The federal government provides about $20 billion a year in grants to states for highways; most of the money is raised through taxes on motor fuels. States, in financing their road-building programs, also rely heavily on motor fuel taxes and on fees paid by highway users. But these revenues are insufficient. This study reviews several approaches to augment traditional sources of funding for highways. The analysis covers changes in rules governing federal aid, state infrastructure banks, federal credit assistance, and private-sector financing of roads. Charts and tables.Like other investments, judiciously selected highway projects have the potential to yield benefits over many years. ... in the cost of capital that could have been used for alternative income-generating ventures, the project is a worthwhile investment for the community. ... toll rateaMay be so low that revenues from a toll set at that level will not cover debt service, operations and maintenance, and other costs.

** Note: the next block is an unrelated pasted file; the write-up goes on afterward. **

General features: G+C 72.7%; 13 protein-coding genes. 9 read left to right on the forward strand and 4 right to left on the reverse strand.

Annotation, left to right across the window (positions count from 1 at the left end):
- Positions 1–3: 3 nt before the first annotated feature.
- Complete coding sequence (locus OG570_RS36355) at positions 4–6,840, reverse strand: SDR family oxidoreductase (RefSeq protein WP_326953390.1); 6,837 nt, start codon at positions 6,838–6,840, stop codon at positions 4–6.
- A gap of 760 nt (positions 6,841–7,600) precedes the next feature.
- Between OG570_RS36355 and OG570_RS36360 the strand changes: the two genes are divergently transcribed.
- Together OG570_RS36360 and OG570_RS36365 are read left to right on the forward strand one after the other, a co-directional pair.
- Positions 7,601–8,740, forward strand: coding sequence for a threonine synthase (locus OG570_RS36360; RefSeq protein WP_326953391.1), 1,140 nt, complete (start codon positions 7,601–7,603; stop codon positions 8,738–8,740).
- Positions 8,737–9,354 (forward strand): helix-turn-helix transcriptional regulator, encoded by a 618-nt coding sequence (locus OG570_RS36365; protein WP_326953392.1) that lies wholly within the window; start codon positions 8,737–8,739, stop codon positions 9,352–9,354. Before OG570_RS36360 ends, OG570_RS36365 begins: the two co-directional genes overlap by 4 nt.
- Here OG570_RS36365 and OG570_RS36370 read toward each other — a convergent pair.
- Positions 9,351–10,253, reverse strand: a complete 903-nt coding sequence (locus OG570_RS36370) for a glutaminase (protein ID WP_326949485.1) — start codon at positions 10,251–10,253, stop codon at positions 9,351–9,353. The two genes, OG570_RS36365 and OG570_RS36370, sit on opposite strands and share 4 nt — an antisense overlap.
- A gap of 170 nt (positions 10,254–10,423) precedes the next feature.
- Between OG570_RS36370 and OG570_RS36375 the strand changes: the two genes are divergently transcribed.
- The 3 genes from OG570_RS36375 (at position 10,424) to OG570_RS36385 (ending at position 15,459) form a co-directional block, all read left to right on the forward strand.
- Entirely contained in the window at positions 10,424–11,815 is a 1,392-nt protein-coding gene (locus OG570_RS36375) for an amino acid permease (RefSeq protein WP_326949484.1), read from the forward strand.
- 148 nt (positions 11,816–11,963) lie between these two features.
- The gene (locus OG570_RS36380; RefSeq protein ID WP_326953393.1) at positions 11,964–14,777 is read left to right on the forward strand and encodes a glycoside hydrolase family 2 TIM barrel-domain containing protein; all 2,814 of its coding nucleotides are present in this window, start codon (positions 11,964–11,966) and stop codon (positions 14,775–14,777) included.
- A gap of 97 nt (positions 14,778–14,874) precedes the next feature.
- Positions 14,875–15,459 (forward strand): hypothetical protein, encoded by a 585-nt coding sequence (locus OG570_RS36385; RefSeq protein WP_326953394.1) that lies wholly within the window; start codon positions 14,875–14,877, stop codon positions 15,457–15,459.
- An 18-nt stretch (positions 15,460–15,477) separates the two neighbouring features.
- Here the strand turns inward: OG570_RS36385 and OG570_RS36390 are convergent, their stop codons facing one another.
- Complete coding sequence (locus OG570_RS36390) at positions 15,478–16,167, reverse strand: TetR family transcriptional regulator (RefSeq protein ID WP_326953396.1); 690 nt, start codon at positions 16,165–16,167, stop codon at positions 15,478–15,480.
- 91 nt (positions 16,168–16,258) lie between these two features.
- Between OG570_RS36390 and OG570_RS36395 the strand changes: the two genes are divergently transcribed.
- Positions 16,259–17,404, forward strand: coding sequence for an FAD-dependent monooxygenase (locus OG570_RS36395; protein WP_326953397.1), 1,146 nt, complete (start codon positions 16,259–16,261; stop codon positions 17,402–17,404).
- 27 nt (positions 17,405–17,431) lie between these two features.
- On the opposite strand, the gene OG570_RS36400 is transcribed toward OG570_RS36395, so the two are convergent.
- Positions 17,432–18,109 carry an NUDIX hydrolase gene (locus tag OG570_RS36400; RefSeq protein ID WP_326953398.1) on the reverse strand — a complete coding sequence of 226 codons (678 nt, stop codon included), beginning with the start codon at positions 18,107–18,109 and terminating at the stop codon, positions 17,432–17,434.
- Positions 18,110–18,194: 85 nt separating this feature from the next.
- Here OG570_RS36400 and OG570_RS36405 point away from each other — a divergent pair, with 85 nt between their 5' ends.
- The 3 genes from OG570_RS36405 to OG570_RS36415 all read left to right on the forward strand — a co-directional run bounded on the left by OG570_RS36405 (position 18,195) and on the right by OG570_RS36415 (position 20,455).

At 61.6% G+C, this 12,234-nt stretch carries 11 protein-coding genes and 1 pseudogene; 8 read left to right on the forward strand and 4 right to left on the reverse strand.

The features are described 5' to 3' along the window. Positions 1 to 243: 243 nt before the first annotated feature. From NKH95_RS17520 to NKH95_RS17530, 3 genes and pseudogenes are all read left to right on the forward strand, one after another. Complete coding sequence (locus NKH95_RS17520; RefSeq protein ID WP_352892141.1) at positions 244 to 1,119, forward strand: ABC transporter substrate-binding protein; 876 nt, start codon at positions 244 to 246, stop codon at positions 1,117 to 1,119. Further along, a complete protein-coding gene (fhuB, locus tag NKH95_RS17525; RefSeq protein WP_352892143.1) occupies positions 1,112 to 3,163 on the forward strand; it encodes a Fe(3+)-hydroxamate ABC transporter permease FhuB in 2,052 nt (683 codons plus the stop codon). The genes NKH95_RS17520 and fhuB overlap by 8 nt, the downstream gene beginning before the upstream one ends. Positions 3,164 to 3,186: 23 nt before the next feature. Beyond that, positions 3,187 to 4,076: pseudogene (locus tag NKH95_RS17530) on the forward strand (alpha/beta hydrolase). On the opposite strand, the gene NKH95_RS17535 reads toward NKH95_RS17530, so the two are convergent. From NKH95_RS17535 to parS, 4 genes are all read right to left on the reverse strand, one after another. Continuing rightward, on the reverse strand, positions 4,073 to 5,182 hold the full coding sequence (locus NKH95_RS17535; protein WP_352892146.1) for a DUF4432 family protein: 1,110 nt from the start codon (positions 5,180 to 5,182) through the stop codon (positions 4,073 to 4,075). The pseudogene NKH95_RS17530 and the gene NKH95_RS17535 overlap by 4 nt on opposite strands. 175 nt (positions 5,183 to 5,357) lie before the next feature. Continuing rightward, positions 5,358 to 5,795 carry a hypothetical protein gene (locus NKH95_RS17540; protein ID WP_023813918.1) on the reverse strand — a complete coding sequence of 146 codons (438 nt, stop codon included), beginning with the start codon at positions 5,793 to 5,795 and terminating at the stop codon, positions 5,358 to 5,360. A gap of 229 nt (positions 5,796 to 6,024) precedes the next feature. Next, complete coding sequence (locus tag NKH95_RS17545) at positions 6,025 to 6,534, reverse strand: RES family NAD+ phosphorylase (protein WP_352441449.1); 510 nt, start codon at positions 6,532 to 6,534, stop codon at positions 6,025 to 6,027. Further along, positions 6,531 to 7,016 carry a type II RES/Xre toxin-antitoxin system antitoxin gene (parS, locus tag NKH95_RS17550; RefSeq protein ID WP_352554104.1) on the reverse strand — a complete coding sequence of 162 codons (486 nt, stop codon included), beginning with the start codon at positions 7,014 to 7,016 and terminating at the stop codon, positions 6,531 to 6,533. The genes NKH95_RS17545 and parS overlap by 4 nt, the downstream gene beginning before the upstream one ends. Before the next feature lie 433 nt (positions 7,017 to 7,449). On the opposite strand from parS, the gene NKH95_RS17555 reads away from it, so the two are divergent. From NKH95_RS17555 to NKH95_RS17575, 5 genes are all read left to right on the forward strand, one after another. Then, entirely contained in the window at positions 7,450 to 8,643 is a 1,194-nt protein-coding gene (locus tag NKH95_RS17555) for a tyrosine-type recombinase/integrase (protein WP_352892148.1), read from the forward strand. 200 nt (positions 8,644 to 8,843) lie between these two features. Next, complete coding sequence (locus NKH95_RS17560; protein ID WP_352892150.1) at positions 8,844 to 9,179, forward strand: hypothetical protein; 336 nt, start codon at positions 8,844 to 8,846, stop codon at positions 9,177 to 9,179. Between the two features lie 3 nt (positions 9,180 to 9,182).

|Title||:||Innovative financing of highways|
|Author||:||United States. Congressional Budget Office|
|Publisher||:||Congressional Budget Office - 1998-02|